Climate Change (Global warming)

Global warming; a phrase that could divide a room.

Global warming is something that a lot of people know about but some not to a deep understanding. I would say I was one of these people until exploring this topic. Global warming can open up a multitude of controversial conversations and debates as it encompasses many factors. A large factor that has contributed to earth’s temperature warming is the damage we are doing as humans, this allegation is one that some people do not believe.

Global warming and Climate change facts:

  • Climate is the term given to the average weather at a given point and time of year.
  • We expect weather to change each day, but expect the climate to remain relatively constant.
  • If our climate does not hold consistency, we then call this climate change.
  • Earth’s temperature has risen by 1 degree in the past century.
  • Burning fossil fuels, deforestation and farming are huge contributors to climate change.
  • Evidence of climate change can be collected by: weather recordings, ice cores, rocks and fossils and Analysis of pollen and trees.

Effects of Climate change

Agriculture

Farming communities, more so in developing countries, are being faced with extreme weather conditions that make farming more difficult. (e.g increased rainfall, drought or higher temperatures.)

Desertification is causing agricultural land close to deserts to become unsuitable for farming.

Flooding is causing crops to be wiped out that are growing in low-lying areas.

Sea level changes

Due to the ice cap melting, we can now see the sea levels increasing. Coastal land is at risk of flooding, more so land on deltas. Also we can see that sea defences are under increased stress. Global sea level is expected to rise between 3.5 and 34.6 inches in the next 100 years.

From this image, it is clear that the ice cap has decreased in size dramatically in the space of 32 years. After seeing this photo and similar ones, I felt shocked and almost guilty that we have allowed it to get this far, knowing that our actions as  humans are having this impact. This decrease in the ice cap is pushing animals like polar bears that live there to take other means to survive or live in different conditions, or even for some not to survive.

Sceptics / Counter argument

  • Most climate change sceptics dispute the research finding of the intergovernmental panel on climate change.
  • Many sceptics believe that as the earth has went through many climate changes before (eg ice age), then this is the climate changing again and it’s not our fault.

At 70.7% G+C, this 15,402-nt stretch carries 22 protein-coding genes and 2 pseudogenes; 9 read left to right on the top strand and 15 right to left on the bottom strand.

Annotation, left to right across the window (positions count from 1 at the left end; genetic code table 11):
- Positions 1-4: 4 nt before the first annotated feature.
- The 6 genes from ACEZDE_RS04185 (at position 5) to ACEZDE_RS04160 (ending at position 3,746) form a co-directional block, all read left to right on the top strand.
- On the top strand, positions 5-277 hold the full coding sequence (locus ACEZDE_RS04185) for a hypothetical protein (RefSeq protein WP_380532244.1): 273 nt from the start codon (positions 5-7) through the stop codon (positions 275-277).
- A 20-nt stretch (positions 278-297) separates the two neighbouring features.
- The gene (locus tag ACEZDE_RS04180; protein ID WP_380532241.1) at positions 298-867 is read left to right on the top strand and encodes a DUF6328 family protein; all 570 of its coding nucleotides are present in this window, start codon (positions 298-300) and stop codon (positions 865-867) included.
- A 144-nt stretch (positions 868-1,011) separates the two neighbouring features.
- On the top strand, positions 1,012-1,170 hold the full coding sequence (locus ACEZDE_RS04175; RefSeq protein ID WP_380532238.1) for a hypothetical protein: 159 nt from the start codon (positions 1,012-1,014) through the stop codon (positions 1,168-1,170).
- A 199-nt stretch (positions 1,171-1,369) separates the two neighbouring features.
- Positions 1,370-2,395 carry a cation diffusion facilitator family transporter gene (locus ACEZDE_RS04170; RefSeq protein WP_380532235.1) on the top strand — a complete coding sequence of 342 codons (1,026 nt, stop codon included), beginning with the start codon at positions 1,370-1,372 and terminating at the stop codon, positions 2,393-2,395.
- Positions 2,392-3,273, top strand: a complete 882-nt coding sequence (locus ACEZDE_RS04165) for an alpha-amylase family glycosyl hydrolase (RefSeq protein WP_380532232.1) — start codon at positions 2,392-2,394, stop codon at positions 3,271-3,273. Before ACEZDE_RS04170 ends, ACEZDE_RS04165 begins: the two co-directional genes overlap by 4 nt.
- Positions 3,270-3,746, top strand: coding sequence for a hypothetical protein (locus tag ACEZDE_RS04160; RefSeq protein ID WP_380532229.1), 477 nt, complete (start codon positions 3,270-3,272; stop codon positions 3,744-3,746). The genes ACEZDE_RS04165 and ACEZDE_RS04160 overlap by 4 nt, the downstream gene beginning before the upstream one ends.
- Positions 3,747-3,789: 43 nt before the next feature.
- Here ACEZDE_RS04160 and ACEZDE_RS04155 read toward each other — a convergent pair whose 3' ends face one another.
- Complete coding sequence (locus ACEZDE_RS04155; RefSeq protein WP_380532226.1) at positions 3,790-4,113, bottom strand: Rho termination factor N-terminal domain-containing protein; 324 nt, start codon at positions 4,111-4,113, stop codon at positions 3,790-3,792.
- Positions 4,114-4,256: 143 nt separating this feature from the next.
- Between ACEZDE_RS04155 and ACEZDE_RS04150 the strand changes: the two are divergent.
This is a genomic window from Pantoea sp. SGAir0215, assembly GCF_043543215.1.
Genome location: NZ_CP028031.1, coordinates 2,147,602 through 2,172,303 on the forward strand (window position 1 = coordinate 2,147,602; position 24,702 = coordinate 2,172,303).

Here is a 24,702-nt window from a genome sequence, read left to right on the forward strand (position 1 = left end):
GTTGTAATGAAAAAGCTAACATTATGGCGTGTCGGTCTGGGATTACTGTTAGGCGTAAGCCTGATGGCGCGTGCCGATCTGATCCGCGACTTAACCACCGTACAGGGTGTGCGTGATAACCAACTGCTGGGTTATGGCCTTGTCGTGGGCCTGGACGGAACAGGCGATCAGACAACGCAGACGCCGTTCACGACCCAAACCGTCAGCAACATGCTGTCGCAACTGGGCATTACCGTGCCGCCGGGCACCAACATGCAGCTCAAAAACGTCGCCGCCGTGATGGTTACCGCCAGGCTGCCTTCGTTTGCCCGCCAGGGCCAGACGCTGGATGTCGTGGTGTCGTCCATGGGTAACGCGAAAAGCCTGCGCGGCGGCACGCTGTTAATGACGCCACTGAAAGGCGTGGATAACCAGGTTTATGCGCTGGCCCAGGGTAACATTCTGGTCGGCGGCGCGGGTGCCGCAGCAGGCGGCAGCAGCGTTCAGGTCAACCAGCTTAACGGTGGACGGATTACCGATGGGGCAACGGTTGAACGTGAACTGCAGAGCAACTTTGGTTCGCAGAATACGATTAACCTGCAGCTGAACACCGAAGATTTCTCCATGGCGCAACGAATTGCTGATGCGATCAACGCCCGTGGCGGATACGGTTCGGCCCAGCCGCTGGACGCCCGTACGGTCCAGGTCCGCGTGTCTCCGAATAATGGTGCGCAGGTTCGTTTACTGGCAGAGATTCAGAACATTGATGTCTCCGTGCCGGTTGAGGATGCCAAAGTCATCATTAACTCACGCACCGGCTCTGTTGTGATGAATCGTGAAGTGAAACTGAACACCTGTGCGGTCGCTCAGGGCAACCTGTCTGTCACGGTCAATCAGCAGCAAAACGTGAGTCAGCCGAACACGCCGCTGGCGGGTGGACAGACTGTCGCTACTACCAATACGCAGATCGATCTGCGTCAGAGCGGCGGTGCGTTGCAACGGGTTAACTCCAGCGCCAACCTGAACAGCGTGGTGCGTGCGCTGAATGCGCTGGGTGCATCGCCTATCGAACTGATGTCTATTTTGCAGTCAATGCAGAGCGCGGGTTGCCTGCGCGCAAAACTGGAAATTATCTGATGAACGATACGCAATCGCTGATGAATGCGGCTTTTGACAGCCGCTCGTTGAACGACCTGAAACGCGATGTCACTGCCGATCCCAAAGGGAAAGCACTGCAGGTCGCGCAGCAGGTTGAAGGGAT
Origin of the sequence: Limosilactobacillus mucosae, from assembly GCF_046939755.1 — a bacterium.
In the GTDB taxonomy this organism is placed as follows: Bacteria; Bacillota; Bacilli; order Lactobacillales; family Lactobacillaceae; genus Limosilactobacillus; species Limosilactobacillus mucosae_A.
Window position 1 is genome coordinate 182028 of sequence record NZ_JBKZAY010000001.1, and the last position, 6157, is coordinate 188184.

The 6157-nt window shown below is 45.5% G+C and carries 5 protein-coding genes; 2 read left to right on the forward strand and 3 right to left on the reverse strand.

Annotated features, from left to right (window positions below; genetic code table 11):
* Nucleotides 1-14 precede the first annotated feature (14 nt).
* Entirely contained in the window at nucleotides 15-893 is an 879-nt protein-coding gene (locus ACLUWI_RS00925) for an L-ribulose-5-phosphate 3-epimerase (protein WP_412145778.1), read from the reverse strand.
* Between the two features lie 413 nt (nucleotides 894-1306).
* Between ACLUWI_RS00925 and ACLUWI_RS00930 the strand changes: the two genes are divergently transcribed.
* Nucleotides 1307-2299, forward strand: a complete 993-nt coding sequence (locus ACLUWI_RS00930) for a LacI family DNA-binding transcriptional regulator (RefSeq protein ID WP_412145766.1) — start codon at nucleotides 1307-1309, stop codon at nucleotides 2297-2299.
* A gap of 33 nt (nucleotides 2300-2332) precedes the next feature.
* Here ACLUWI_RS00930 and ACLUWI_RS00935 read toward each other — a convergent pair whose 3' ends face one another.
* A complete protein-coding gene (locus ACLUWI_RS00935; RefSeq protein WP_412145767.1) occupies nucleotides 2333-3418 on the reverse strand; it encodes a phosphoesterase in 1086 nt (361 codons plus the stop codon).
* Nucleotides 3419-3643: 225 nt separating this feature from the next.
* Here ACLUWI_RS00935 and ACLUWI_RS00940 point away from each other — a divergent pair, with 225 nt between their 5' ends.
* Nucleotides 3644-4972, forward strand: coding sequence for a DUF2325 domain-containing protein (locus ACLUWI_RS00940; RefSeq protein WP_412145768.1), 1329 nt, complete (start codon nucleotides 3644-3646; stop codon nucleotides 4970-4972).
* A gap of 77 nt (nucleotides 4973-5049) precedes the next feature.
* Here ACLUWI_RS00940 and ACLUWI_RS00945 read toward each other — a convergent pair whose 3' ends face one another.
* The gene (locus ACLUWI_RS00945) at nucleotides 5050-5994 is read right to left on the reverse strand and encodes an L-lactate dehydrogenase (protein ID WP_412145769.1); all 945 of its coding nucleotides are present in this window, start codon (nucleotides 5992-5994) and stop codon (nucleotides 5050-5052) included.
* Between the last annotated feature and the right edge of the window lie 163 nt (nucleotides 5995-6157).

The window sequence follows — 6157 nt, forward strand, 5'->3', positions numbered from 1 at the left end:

• They say that the CO2 that we believe is causing global warming would be reabsorbed by trees and the sea.
  • However, scientists who have researched climate change have gathered lots of evidence to support global warming and it is only a small amount of scientists who disagree with these findings.

What can we do?

https://www.gov.scot/policies/climate-change/

In Scotland, we are fortunate to have a supportive government with a vision of a cleaner Scotland.  Some actions they have taken include: 5p bag charge to decrease plastic use, using renewable energy eg wind and promoting low carbon living. This motivation from the Scottish government has rippled into Scottish schools, meaning healthier and cleaner lifestyles are promoted to children. In doing so, we can create a better living and learning environment for children, as well as providing them with perspective and awareness of how they live by educating them on the impact of climate change.

https://footprint.wwf.org.uk/?_ga=1.176985891.745195644.1442412124#/

After taking the WWF ‘ footprint calculator’ questionnaire, I felt quite guilty for the carbon footprint I am creating. I think that this tool would be useful in a class to give perspective to the children of their own impact on the earth.

If we all make minor changes in our life for the sake of our planet, we could together have a major impact.

References

  • https://footprint.wwf.org.uk/?_ga=1.176985891.745195644.1442412124#/
  • https://www.nationalgeographic.com/environment/climate-change/
  • https://www.gov.scot/policies/climate-change/